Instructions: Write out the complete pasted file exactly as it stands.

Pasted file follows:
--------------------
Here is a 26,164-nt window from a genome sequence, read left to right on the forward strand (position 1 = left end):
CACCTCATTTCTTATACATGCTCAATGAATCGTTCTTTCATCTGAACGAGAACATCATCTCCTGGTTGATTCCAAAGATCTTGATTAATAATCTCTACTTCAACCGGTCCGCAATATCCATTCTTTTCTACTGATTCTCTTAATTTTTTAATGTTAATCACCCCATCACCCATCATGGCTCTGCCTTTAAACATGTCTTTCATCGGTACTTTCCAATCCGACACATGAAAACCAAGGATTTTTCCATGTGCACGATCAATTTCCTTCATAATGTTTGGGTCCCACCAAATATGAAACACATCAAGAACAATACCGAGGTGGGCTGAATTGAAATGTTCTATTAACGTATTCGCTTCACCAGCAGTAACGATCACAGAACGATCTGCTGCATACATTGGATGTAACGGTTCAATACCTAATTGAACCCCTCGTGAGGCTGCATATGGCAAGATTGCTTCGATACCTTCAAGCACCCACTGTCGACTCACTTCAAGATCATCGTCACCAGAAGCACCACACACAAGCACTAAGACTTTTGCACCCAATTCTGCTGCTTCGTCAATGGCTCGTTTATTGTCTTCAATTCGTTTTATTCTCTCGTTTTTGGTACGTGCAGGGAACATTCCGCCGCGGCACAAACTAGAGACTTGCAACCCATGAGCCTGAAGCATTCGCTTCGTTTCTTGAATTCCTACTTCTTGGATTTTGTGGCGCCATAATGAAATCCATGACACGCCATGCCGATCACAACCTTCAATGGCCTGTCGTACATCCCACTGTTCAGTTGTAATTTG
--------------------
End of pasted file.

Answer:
Here is a 26,164-nt window from a genome sequence, read left to right on the forward strand (position 1 = left end):
CACCTCATTTCTTATACATGCTCAATGAATCGTTCTTTCATCTGAACGAGAACATCATCTCCTGGTTGATTCCAAAGATCTTGATTAATAATCTCTACTTCAACCGGTCCGCAATATCCATTCTTTTCTACTGATTCTCTTAATTTTTTAATGTTAATCACCCCATCACCCATCATGGCTCTGCCTTTAAACATGTCTTTCATCGGTACTTTCCAATCCGACACATGAAAACCAAGGATTTTTCCATGTGCACGATCAATTTCCTTCATAATGTTTGGGTCCCACCAAATATGAAACACATCAAGAACAATACCGAGGTGGGCTGAATTGAAATGTTCTATTAACGTATTCGCTTCACCAGCAGTAACGATCACAGAACGATCTGCTGCATACATTGGATGTAACGGTTCAATACCTAATTGAACCCCTCGTGAGGCTGCATATGGCAAGATTGCTTCGATACCTTCAAGCACCCACTGTCGACTCACTTCAAGATCATCGTCACCAGAAGCACCACACACAAGCACTAAGACTTTTGCACCCAATTCTGCTGCTTCGTCAATGGCTCGTTTATTGTCTTCAATTCGTTTTATTCTCTCGTTTTTGGTACGTGCAGGGAACATTCCGCCGCGGCACAAACTAGAGACTTGCAACCCATGAGCCTGAAGCATTCGCTTCGTTTCTTGAATTCCTACTTCTTGGATTTTGTGGCGCCATAATGAAATCCATGACACGCCATGCCGATCACAACCTTCAATGGCCTGTCGTACATCCCACTGTTCAGTTGTAATTTG